MONROVIA, Montserrado – On Saturday, June 8, 2019, the Liberian government released a statement criticizing the organizers of the June 7 protest for their unwillingness to present their petition to the government; however, the protesters say the government reneged on its agreement to have an elected senior government official receive its petition.
The Information Ministry’s press statement said a high-power government delegation comprising of Foreign Minister Gbehzohngar M. Findley, Justice Minister Musa Dean, and others went to accept the protesters’ petition at the June 7 protest but were kept waiting at the protest site from 3:15 p.m. until 5:30 p.m.
After more than two hours of delay, the government said members of the organizing body, the Council of Patriots, demanded the release of individuals who were arrested for assaulting a police officer as a precondition for the presentation of their petition.
However, the government says it is committed to the tenets of democracy and sees the demand “as an attempt to undermine the rule of law.”
“The accused individuals have been charged and are awaiting an appearance in court to be represented by their lawyer,” the press release added.
Prior to the protest, the government had announced that Vice President Jewel Howard-Taylor would receive the petition at 3:00 p.m. However, the vice president did not show up and no reason for her absence has been provided by the government.
When it became obvious that the vice president was not showing up, Findley went to accept the protesters’ petition, but leaders initially rejected that option, given that they had agreed with authorities that they would present the petition to Vice President Howard-Taylor.
At the protest scene, the government delegation and organizers were seen discussing a way forward. Then, in a surprise move, Unity Party’s chairman, Wilmot Paye, announced the demand for the release of the five students from police detention as a precondition to presenting the petition.
Unity Party, as a member of the four collaborating political parties, supports the Council of Patriots’ protest demanding good governance from the Coalition for Democratic Change led by President George Weah.
In a Facebook video published on Saturday, June 8 – the same day that the government released its press statement, the chief spokesperson of the Council of Patriots, Darius Dillion, said the government had reneged on its agreement with the protesters.
“Throughout our protest, we had insisted that we would present our petition to President Weah,” Dillon said. “Incumbent with the constitution, people present petitions to elected officials. The president insisted that he won’t come. The president, we are told, said he had security concerns.”
The government then said the vice president would receive the petition to submit to the president for redress, Dillon added.
“We are reasonable people. We agreed. Even amid our prior insistence that it should be delivered to the president in person,” he noted. “And so, we expected the vice president. The minister of information was on radio from one station to another on the day before announcing that the government had agreed the president had designated the vice president to come to meet with us for us to present our petition for submission to the president.”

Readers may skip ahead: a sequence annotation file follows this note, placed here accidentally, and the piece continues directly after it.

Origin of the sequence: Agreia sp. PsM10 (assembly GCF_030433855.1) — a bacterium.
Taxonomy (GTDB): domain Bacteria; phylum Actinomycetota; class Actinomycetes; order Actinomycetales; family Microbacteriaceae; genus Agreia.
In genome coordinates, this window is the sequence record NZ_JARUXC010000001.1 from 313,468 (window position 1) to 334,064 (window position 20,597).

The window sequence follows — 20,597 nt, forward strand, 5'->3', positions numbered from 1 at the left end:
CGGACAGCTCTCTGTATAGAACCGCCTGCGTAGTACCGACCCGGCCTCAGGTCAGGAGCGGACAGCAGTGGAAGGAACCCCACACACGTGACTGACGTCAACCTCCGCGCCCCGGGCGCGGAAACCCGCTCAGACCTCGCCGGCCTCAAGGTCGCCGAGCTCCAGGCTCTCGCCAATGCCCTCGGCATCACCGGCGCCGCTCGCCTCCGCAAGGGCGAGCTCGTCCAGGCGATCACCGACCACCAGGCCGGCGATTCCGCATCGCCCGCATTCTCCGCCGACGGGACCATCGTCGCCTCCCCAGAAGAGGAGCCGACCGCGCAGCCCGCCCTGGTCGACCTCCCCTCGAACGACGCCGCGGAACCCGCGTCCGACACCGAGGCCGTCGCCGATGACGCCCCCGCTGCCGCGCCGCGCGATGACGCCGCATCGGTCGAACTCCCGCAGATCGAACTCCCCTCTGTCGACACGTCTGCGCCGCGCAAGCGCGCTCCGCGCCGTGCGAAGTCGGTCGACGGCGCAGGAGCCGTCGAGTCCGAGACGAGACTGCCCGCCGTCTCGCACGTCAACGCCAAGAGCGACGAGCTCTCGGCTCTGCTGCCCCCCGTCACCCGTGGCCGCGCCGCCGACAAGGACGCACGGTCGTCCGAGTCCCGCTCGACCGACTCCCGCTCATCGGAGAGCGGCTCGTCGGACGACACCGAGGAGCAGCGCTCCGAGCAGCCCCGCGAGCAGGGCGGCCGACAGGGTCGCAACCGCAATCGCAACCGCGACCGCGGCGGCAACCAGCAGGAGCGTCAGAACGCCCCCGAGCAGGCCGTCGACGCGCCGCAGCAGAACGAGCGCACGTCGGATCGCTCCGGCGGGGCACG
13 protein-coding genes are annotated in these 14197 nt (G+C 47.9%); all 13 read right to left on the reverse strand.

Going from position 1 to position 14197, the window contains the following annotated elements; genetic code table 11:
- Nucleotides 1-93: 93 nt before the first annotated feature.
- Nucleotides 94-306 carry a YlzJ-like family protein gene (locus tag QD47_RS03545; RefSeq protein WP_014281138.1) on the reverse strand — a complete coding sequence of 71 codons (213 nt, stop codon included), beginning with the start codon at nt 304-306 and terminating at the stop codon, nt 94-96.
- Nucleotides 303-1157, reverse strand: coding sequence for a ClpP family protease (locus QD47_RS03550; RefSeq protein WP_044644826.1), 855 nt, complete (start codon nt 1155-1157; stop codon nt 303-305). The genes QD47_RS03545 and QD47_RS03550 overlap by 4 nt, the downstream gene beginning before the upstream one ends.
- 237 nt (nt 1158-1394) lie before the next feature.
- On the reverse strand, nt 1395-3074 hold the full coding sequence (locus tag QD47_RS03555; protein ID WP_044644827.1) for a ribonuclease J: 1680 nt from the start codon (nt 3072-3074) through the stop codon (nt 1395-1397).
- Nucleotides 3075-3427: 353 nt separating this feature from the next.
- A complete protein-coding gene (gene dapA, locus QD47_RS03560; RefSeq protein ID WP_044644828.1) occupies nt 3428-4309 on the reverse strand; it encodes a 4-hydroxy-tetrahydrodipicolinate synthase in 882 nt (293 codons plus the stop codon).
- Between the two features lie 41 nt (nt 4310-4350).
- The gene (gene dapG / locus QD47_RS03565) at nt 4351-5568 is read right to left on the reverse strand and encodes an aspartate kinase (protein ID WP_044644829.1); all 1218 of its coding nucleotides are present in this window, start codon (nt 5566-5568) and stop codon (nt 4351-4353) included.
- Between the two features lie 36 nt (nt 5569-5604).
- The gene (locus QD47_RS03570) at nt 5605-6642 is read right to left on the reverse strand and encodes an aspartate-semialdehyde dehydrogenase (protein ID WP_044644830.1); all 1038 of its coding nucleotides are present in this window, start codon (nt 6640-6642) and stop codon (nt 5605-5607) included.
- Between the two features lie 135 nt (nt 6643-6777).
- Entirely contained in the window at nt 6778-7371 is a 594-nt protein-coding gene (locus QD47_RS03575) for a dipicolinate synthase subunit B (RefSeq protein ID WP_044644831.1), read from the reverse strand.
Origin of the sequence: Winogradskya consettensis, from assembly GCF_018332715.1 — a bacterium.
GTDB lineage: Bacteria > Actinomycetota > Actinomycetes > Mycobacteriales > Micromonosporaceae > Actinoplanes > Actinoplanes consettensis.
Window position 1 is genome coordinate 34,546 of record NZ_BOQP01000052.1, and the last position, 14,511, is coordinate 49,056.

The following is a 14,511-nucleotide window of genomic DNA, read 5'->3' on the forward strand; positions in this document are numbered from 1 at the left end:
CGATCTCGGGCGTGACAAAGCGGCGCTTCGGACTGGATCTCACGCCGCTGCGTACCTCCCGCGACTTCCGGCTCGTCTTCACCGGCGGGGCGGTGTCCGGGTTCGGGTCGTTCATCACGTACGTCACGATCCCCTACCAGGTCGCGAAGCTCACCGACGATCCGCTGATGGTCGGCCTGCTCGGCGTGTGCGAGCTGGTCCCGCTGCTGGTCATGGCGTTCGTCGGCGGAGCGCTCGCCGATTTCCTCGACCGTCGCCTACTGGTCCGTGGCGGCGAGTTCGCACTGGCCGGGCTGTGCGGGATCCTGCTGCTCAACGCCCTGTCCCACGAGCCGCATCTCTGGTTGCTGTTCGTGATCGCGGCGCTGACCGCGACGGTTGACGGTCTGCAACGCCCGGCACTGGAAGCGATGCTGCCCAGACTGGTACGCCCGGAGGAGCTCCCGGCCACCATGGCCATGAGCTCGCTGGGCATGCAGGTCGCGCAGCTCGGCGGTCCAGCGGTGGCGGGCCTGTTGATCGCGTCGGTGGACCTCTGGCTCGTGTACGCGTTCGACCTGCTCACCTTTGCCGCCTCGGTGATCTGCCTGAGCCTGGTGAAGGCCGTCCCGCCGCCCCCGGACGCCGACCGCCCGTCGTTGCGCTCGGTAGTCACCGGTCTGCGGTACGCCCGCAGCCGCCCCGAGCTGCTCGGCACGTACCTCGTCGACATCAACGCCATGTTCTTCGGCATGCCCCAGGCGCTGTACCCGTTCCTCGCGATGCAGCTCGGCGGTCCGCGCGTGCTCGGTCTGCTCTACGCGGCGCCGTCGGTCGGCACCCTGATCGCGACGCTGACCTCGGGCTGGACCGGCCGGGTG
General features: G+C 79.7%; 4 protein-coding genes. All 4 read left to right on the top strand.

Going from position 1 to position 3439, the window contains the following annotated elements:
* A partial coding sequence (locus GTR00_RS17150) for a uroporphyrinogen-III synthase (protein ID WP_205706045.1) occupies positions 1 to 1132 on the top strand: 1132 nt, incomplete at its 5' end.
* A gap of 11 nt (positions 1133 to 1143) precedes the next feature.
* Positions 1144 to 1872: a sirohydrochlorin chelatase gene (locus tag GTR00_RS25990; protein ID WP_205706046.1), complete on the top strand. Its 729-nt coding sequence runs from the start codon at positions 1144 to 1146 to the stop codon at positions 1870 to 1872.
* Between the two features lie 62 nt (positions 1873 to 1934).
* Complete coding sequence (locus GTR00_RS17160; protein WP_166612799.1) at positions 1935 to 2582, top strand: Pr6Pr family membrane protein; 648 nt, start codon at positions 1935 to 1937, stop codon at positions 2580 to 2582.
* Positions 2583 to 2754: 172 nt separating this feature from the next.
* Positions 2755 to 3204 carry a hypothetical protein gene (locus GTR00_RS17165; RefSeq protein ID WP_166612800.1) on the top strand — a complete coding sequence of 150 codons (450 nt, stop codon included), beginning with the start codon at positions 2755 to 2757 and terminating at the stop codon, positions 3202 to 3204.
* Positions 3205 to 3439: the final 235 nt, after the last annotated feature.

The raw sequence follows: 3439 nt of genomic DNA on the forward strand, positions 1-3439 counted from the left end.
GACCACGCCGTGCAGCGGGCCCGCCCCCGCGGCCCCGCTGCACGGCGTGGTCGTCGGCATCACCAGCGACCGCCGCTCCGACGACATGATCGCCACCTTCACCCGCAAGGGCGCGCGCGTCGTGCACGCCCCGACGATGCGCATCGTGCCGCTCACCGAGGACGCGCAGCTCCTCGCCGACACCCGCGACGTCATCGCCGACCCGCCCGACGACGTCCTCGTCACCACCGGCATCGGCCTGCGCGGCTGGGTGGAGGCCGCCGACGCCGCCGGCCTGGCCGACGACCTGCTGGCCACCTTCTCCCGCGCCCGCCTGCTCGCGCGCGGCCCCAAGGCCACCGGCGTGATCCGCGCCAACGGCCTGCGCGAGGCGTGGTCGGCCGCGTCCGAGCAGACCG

According to Dillon, Howard-Taylor was supposed to receive the petition from the protester and take it to the president while protesters remained on site until the president acknowledged the petition and notified protesters when they could expect to hear back from him.
“That was the agreement between the Council of Patriots, for and on behalf of the Liberian people agreeing to join us, the government of Liberia, as well as our international partners,” he noted.
He said one hour after the vice president was supposed to appear, she had not come, and the government did not explain why.
“No show of respect of courtesy to us that the vice president would not come,” he said, adding that the government officials then asked the protesters to present their petition to the foreign affairs minister.
“You don’t present petitions to appointed officials, most of whom are some of the reasons why we are here today,” Dillon pointed out.
“And so we decided that we would not present the petition to the ministers, but rather, since the minister of justice, who is responsible for law and order, was present, we decided that we would make a request of him to release the students that they had jailed for over 48 hours against the constitution as a result of their political arrest of Rep. Yekeh Kolubah.”
Dillon said the justice minister had told the protesters that they would go to the police station to see what they could do. However, when the minister did not return, the organizers decided to disperse the protest and later hold a press conference on Monday announcing the next course of action, “in terms of returning until the proper elected authority of government comes to pick up our petition.”
Dillon said he was doing the video to dispel any lies or rumors being spread that there would be a protest on Monday.
He emphasized: “There is no protest on Monday.”
Featured photo courtesy of Lloyd Massah